A Street Named Faithful

The art & literature magazine ArtAscent had a call for submissions on the theme of “Home”. I submitted the poem below based on my year living in Victoria. You can read the poem that was just recently published in the mag here. I’m also including it below as, unfortunately, the photograph that inspired the piece was not published with it, and I think it helps the poem make sense.

A Street Named Faithful

Tucked between ocean and city

you’re hard to find

and not that faithful

with faded blue skin

and chipped front tooth

how could I walk by each day and believe in you?

 

Even when set in concrete

raised eyebrows and question marks follow your name

because you’re not a place

yet I knew where I was with you

 

Carrying heavy bags of groceries

past the Victorian house on your corner

my soles walking the rhythms of your concrete

wishing you weren’t so long

 

Rainy mornings you felt my canvas shoes

the sharp point of my umbrella

poking the crevices

testing the depth of your foundation

 

My first greeting when I left the house

and the word calling me back

you let me know I was safe

home on a street named Faithful

 

If a streetcar named Desire

takes me away in my youth

in my old age

I will return to you

 

Cracked and peeling

when my colour has faded

and I have my own chipped front tooth

to find time and erosion

left their marks

but couldn’t erase you

 

© Charlene Kwiatkowski

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To the Island

My less frequent posts as of late have been in part due to a vacation I took to Vancouver Island. I like to call it my “To the Island” trip as a take-off on Virginia Woolf’s To the Lighthouse.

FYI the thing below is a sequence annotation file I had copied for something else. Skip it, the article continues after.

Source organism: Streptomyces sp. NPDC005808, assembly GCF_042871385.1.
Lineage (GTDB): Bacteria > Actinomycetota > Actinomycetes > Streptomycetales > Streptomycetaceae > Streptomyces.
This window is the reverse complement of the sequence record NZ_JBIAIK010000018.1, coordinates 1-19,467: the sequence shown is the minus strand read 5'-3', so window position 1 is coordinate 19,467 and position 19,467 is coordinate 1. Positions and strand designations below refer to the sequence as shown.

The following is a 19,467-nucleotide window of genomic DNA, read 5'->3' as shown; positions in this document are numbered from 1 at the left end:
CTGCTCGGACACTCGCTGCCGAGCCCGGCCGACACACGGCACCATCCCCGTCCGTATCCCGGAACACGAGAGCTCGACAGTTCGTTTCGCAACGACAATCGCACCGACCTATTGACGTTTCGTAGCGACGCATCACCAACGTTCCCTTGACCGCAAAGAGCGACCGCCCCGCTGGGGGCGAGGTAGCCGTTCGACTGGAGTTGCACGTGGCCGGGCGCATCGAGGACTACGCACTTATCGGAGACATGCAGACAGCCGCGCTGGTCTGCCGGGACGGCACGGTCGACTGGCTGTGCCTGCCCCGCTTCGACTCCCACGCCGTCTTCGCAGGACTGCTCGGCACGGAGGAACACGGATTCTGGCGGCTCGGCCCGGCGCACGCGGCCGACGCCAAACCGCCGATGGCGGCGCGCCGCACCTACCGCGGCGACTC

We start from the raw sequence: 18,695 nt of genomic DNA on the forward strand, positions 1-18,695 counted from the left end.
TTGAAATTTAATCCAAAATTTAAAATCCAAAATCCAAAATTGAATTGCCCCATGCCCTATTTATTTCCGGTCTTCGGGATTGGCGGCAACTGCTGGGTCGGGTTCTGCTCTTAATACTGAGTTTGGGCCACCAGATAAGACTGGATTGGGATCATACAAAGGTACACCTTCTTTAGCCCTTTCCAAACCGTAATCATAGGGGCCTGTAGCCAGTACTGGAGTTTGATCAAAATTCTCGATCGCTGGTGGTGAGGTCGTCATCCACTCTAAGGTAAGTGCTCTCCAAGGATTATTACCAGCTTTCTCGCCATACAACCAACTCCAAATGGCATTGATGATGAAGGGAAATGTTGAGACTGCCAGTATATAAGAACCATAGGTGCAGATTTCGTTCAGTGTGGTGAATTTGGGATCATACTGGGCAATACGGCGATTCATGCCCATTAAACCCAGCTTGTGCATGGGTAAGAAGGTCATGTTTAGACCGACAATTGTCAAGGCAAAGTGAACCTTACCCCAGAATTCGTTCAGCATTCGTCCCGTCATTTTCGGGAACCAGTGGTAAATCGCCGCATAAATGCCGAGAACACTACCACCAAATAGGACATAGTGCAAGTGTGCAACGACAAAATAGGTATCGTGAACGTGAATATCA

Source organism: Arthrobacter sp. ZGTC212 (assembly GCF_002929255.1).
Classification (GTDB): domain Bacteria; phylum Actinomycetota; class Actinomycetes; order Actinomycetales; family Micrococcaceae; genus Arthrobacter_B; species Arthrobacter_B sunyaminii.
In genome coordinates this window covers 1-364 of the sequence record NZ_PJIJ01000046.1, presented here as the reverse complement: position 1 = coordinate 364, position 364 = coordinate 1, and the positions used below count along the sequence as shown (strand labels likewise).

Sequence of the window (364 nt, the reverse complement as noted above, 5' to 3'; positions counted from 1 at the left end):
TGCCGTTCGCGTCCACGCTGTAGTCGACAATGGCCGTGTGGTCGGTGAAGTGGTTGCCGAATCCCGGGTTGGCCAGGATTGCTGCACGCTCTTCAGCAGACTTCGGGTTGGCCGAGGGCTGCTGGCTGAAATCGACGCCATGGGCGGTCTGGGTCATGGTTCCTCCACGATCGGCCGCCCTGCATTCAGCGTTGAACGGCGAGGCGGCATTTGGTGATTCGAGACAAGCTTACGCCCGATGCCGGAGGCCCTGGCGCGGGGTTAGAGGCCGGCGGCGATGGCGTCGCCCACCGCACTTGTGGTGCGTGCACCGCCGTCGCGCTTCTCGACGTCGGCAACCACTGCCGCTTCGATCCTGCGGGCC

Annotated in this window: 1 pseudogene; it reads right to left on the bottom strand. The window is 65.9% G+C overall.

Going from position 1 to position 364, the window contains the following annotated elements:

She felt… how life, from being made up of little separate incidents which one lived one by one, became curled and whole like a wave which bore one up with it and threw one down with it, there, with a dash on the beach.

I visited several small towns along the east coast that I’ve never been to before, including Crofton, Ladysmith, Duncan, and then up to Nanaimo and down to Victoria (which I have been to before since I lived there as a grad student).

I’m not one for small towns, but I concede there is a certain charm to them when visiting. I was pleasantly surprised at the plethora of used bookstores and vintage/consignment clothing shops in a number of places. Aaron Espe captures the small town life in this song:



And I’ve tried to capture some photos that, even if they don’t exactly characterize the town, at least characterize my experience of that particular town:

Ladysmith

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There’s only one main street running through Ladysmith. It hosted the town’s annual “show and shine.”

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If that wasn’t rural enough, I was about to get even more country by staying on this picturesque farm on the outskirts of town.

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A day lounging at the beach, petting goats, and walking the boardwalk around Crofton’s harbour.

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Duncan